OBJECTIVE. We tested whether NICU teams trained in benchmarking and quality improvement would change practices and improve rates of survival without bronchopulmonary dysplasia in inborn neonates with birth weights of <1250 g.
METHODS. A cluster-randomized trial enrolled 4093 inborn neonates with birth weights of <1250 g at 17 centers of the National Institute of Child Health and Human Development Neonatal Research Network. Three centers were selected as best performers, and the remaining 14 centers were randomized to intervention or control. Changes in rates of survival free of bronchopulmonary dysplasia were compared between study year 1 and year 3.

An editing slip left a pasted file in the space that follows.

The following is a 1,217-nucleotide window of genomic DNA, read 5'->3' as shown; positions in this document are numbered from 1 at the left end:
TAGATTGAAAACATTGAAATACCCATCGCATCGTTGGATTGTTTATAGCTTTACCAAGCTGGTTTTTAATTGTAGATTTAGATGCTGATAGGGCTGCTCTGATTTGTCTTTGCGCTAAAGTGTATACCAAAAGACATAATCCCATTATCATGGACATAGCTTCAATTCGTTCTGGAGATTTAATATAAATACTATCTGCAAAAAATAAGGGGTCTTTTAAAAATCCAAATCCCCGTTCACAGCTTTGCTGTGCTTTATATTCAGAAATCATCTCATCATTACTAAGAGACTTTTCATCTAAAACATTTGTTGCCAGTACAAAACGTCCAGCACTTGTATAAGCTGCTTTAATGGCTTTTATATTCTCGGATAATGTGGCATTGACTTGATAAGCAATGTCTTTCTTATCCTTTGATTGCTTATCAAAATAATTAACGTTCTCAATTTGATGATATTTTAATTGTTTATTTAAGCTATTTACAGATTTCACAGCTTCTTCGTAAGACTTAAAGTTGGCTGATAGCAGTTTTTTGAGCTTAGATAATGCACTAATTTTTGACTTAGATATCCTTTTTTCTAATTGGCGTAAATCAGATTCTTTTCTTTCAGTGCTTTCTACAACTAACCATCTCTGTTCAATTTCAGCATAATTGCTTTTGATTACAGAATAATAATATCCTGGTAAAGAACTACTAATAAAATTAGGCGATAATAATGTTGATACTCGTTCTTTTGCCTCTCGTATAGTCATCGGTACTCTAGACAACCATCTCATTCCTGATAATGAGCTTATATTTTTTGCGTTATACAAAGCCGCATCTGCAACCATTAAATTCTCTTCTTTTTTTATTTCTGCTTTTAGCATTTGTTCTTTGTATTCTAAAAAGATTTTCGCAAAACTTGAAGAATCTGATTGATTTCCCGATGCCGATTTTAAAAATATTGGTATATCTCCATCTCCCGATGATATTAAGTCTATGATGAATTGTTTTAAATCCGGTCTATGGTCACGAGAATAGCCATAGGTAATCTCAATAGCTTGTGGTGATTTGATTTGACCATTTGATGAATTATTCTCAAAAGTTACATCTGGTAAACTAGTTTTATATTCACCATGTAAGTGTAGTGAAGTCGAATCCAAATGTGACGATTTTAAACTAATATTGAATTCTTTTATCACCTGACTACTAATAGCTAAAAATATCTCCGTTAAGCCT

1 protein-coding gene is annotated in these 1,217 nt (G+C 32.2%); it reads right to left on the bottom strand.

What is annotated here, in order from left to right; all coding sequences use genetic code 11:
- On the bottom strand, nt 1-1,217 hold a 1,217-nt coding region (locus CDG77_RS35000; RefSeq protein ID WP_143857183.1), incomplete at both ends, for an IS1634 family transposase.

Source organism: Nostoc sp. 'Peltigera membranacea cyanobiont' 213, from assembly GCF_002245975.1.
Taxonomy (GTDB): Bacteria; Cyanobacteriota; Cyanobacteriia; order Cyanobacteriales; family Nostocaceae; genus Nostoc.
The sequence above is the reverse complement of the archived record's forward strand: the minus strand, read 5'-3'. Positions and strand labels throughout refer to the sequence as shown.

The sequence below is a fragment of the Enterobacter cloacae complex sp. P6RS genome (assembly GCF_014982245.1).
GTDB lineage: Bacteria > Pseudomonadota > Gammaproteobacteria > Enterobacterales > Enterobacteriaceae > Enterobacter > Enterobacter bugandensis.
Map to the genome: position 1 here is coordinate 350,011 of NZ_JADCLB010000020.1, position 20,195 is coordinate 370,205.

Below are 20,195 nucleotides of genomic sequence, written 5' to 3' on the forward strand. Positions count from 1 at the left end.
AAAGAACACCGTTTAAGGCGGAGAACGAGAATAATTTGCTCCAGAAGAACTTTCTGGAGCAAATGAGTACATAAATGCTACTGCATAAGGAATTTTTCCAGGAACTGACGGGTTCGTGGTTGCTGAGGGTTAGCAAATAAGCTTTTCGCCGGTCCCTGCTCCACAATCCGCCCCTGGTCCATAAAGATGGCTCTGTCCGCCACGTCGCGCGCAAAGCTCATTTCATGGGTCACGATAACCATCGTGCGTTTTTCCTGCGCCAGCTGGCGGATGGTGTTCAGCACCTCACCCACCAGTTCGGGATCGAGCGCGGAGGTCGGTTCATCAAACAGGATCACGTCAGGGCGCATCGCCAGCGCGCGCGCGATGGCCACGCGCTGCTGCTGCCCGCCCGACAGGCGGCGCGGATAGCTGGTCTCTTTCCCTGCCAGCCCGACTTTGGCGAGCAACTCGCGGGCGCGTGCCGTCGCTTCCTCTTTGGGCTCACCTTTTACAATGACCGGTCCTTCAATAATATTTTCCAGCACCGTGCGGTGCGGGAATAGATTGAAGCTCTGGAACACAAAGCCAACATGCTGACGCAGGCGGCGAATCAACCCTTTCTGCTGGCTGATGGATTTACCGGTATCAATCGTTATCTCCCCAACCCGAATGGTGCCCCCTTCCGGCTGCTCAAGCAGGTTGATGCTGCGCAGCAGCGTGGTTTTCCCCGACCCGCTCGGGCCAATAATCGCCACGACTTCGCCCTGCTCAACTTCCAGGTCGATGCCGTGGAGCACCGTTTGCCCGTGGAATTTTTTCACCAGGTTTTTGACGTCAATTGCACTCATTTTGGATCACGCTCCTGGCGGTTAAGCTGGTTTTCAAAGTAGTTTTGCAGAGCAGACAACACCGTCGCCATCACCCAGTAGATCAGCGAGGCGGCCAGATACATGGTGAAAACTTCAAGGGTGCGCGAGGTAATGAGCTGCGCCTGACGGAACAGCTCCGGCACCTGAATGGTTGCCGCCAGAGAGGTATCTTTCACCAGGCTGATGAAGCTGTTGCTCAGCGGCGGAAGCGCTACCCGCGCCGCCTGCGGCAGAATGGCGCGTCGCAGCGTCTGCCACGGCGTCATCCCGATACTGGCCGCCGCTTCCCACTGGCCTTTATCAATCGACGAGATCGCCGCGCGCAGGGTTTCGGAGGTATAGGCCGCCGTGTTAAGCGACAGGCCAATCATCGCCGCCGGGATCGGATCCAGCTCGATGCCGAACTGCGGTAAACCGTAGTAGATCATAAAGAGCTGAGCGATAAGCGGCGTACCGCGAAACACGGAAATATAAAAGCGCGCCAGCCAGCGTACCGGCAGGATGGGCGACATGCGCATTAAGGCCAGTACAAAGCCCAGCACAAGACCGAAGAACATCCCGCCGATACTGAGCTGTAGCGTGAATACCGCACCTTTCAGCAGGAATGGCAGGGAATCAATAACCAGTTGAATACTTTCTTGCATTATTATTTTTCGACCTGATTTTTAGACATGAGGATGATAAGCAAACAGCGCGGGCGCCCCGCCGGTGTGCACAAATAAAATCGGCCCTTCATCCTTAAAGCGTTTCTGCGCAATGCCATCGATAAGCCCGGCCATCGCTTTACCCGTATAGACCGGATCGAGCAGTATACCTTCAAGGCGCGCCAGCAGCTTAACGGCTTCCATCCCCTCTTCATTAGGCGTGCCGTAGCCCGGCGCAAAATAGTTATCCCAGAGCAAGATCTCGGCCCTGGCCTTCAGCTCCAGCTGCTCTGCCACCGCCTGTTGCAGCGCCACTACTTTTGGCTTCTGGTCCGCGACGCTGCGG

RESULTS. Intervention centers implemented potentially better practices successfully; changes included reduced oxygen saturation targets and reduced exposure to mechanical ventilation. Five of 7 intervention centers and 2 of 7 control centers implemented use of high-saturation alarms to reduce oxygen exposure. Lower oxygen saturation targets reduced oxygen levels in the first week of life. Despite these changes, rates of survival free of bronchopulmonary dysplasia were all similar between intervention and control groups and remained significantly less than the rate achieved in the best-performing centers (73.3%).
CONCLUSIONS. In this cluster-randomized trial, benchmarking and multimodal quality improvement changed practices but did not reduce bronchopulmonary dysplasia rates.